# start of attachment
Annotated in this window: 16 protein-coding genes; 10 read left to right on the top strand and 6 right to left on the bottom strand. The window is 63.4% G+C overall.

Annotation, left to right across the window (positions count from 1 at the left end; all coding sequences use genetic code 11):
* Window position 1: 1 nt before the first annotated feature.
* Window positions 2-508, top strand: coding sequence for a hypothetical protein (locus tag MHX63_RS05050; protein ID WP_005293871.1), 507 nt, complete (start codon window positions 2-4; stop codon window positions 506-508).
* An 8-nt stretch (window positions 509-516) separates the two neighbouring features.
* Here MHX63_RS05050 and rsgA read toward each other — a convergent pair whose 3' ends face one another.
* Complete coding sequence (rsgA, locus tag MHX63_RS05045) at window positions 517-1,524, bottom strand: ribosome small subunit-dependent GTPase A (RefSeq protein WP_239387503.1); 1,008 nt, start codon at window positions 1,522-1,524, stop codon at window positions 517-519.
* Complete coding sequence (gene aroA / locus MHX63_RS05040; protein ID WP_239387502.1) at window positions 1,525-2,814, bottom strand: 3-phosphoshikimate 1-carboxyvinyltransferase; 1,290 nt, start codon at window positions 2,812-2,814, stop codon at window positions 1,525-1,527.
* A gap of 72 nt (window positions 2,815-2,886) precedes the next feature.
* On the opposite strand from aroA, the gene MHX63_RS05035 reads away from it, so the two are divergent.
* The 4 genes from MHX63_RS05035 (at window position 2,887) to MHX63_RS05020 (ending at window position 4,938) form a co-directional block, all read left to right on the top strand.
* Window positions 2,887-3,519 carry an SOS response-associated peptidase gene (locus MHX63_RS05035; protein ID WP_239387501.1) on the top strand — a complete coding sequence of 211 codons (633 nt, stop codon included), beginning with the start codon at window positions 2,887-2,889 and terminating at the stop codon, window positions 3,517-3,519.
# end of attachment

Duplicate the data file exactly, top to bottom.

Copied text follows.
Annotated in this window: 16 protein-coding genes; 10 read left to right on the top strand and 6 right to left on the bottom strand. The window is 63.4% G+C overall.

Annotation, left to right across the window (positions count from 1 at the left end; all coding sequences use genetic code 11):
* Window position 1: 1 nt before the first annotated feature.
* Window positions 2-508, top strand: coding sequence for a hypothetical protein (locus tag MHX63_RS05050; protein ID WP_005293871.1), 507 nt, complete (start codon window positions 2-4; stop codon window positions 506-508).
* An 8-nt stretch (window positions 509-516) separates the two neighbouring features.
* Here MHX63_RS05050 and rsgA read toward each other — a convergent pair whose 3' ends face one another.
* Complete coding sequence (rsgA, locus tag MHX63_RS05045) at window positions 517-1,524, bottom strand: ribosome small subunit-dependent GTPase A (RefSeq protein WP_239387503.1); 1,008 nt, start codon at window positions 1,522-1,524, stop codon at window positions 517-519.
* Complete coding sequence (gene aroA / locus MHX63_RS05040; protein ID WP_239387502.1) at window positions 1,525-2,814, bottom strand: 3-phosphoshikimate 1-carboxyvinyltransferase; 1,290 nt, start codon at window positions 2,812-2,814, stop codon at window positions 1,525-1,527.
* A gap of 72 nt (window positions 2,815-2,886) precedes the next feature.
* On the opposite strand from aroA, the gene MHX63_RS05035 reads away from it, so the two are divergent.
* The 4 genes from MHX63_RS05035 (at window position 2,887) to MHX63_RS05020 (ending at window position 4,938) form a co-directional block, all read left to right on the top strand.
* Window positions 2,887-3,519 carry an SOS response-associated peptidase gene (locus MHX63_RS05035; protein ID WP_239387501.1) on the top strand — a complete coding sequence of 211 codons (633 nt, stop codon included), beginning with the start codon at window positions 2,887-2,889 and terminating at the stop codon, window positions 3,517-3,519.